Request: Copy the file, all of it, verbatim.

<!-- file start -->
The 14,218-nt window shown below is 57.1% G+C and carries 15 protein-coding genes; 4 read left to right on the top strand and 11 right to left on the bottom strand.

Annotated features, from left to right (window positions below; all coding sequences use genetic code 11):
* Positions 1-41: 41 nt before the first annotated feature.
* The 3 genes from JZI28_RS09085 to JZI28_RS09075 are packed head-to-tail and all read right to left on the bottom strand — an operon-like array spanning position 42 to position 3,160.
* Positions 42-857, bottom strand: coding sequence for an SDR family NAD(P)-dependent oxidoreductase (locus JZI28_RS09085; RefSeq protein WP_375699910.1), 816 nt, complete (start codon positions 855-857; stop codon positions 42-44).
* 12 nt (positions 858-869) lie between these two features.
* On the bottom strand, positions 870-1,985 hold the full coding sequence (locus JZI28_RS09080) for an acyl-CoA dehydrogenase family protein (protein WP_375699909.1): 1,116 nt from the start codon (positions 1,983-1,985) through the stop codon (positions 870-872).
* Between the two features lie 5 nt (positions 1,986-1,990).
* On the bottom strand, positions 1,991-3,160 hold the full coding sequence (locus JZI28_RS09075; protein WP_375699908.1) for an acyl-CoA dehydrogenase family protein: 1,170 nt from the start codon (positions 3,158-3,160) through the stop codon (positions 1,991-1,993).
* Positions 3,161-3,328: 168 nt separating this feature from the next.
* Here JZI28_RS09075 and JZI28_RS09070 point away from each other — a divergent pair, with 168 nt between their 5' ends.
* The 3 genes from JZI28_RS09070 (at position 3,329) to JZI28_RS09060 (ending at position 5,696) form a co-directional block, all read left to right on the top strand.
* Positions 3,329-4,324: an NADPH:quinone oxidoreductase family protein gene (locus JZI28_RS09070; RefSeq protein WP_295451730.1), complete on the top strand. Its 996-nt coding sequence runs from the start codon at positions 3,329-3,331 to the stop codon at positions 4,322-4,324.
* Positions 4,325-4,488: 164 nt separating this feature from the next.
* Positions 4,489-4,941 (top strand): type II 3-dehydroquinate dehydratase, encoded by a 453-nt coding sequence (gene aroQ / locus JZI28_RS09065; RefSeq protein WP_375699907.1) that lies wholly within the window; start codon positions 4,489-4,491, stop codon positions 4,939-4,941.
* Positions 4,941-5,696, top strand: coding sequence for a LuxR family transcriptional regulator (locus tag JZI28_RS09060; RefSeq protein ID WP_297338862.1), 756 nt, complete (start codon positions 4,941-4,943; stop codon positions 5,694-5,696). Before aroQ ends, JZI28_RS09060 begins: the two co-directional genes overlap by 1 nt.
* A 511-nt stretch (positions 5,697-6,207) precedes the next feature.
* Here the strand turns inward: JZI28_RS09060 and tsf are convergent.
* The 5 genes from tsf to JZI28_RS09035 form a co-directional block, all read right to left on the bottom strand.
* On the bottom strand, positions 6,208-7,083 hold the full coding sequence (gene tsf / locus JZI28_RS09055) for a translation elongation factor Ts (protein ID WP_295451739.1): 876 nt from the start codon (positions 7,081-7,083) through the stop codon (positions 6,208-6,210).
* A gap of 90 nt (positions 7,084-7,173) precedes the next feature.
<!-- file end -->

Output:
The 14,218-nt window shown below is 57.1% G+C and carries 15 protein-coding genes; 4 read left to right on the top strand and 11 right to left on the bottom strand.

Annotated features, from left to right (window positions below; all coding sequences use genetic code 11):
* Positions 1-41: 41 nt before the first annotated feature.
* The 3 genes from JZI28_RS09085 to JZI28_RS09075 are packed head-to-tail and all read right to left on the bottom strand — an operon-like array spanning position 42 to position 3,160.
* Positions 42-857, bottom strand: coding sequence for an SDR family NAD(P)-dependent oxidoreductase (locus JZI28_RS09085; RefSeq protein WP_375699910.1), 816 nt, complete (start codon positions 855-857; stop codon positions 42-44).
* 12 nt (positions 858-869) lie between these two features.
* On the bottom strand, positions 870-1,985 hold the full coding sequence (locus JZI28_RS09080) for an acyl-CoA dehydrogenase family protein (protein WP_375699909.1): 1,116 nt from the start codon (positions 1,983-1,985) through the stop codon (positions 870-872).
* Between the two features lie 5 nt (positions 1,986-1,990).
* On the bottom strand, positions 1,991-3,160 hold the full coding sequence (locus JZI28_RS09075; protein WP_375699908.1) for an acyl-CoA dehydrogenase family protein: 1,170 nt from the start codon (positions 3,158-3,160) through the stop codon (positions 1,991-1,993).
* Positions 3,161-3,328: 168 nt separating this feature from the next.
* Here JZI28_RS09075 and JZI28_RS09070 point away from each other — a divergent pair, with 168 nt between their 5' ends.
* The 3 genes from JZI28_RS09070 (at position 3,329) to JZI28_RS09060 (ending at position 5,696) form a co-directional block, all read left to right on the top strand.
* Positions 3,329-4,324: an NADPH:quinone oxidoreductase family protein gene (locus JZI28_RS09070; RefSeq protein WP_295451730.1), complete on the top strand. Its 996-nt coding sequence runs from the start codon at positions 3,329-3,331 to the stop codon at positions 4,322-4,324.
* Positions 4,325-4,488: 164 nt separating this feature from the next.
* Positions 4,489-4,941 (top strand): type II 3-dehydroquinate dehydratase, encoded by a 453-nt coding sequence (gene aroQ / locus JZI28_RS09065; RefSeq protein WP_375699907.1) that lies wholly within the window; start codon positions 4,489-4,491, stop codon positions 4,939-4,941.
* Positions 4,941-5,696, top strand: coding sequence for a LuxR family transcriptional regulator (locus tag JZI28_RS09060; RefSeq protein ID WP_297338862.1), 756 nt, complete (start codon positions 4,941-4,943; stop codon positions 5,694-5,696). Before aroQ ends, JZI28_RS09060 begins: the two co-directional genes overlap by 1 nt.
* A 511-nt stretch (positions 5,697-6,207) precedes the next feature.
* Here the strand turns inward: JZI28_RS09060 and tsf are convergent.
* The 5 genes from tsf to JZI28_RS09035 form a co-directional block, all read right to left on the bottom strand.
* On the bottom strand, positions 6,208-7,083 hold the full coding sequence (gene tsf / locus JZI28_RS09055) for a translation elongation factor Ts (protein ID WP_295451739.1): 876 nt from the start codon (positions 7,081-7,083) through the stop codon (positions 6,208-6,210).
* A gap of 90 nt (positions 7,084-7,173) precedes the next feature.